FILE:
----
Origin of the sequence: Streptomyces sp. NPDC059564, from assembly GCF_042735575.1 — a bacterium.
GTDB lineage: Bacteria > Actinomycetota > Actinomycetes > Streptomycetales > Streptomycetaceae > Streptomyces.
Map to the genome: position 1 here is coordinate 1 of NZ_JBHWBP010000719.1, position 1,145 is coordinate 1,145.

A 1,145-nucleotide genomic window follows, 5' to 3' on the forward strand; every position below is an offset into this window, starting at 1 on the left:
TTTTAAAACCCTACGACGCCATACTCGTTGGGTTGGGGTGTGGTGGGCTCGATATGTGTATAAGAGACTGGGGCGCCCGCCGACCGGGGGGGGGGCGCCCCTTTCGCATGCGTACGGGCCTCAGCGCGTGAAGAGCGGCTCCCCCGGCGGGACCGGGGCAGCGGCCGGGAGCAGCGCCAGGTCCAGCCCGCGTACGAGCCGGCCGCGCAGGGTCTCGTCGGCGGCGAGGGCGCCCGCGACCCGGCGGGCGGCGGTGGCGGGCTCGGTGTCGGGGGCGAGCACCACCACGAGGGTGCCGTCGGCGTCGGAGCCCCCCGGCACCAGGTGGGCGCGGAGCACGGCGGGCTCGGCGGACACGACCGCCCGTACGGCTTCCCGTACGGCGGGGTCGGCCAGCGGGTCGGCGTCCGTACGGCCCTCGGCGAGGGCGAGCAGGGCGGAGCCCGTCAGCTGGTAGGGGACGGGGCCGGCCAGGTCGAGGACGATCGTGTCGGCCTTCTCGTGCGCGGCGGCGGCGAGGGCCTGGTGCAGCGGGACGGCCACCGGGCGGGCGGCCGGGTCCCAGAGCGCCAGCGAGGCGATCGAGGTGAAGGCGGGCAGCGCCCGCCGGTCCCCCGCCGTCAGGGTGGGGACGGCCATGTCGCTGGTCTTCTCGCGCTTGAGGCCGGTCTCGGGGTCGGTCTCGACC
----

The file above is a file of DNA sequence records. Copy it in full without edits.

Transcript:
Origin of the sequence: Streptomyces sp. NPDC059564, from assembly GCF_042735575.1 — a bacterium.
GTDB lineage: Bacteria > Actinomycetota > Actinomycetes > Streptomycetales > Streptomycetaceae > Streptomyces.
Map to the genome: position 1 here is coordinate 1 of NZ_JBHWBP010000719.1, position 1,145 is coordinate 1,145.

A 1,145-nucleotide genomic window follows, 5' to 3' on the forward strand; every position below is an offset into this window, starting at 1 on the left:
TTTTAAAACCCTACGACGCCATACTCGTTGGGTTGGGGTGTGGTGGGCTCGATATGTGTATAAGAGACTGGGGCGCCCGCCGACCGGGGGGGGGGCGCCCCTTTCGCATGCGTACGGGCCTCAGCGCGTGAAGAGCGGCTCCCCCGGCGGGACCGGGGCAGCGGCCGGGAGCAGCGCCAGGTCCAGCCCGCGTACGAGCCGGCCGCGCAGGGTCTCGTCGGCGGCGAGGGCGCCCGCGACCCGGCGGGCGGCGGTGGCGGGCTCGGTGTCGGGGGCGAGCACCACCACGAGGGTGCCGTCGGCGTCGGAGCCCCCCGGCACCAGGTGGGCGCGGAGCACGGCGGGCTCGGCGGACACGACCGCCCGTACGGCTTCCCGTACGGCGGGGTCGGCCAGCGGGTCGGCGTCCGTACGGCCCTCGGCGAGGGCGAGCAGGGCGGAGCCCGTCAGCTGGTAGGGGACGGGGCCGGCCAGGTCGAGGACGATCGTGTCGGCCTTCTCGTGCGCGGCGGCGGCGAGGGCCTGGTGCAGCGGGACGGCCACCGGGCGGGCGGCCGGGTCCCAGAGCGCCAGCGAGGCGATCGAGGTGAAGGCGGGCAGCGCCCGCCGGTCCCCCGCCGTCAGGGTGGGGACGGCCATGTCGCTGGTCTTCTCGCGCTTGAGGCCGGTCTCGGGGTCGGTCTCGACC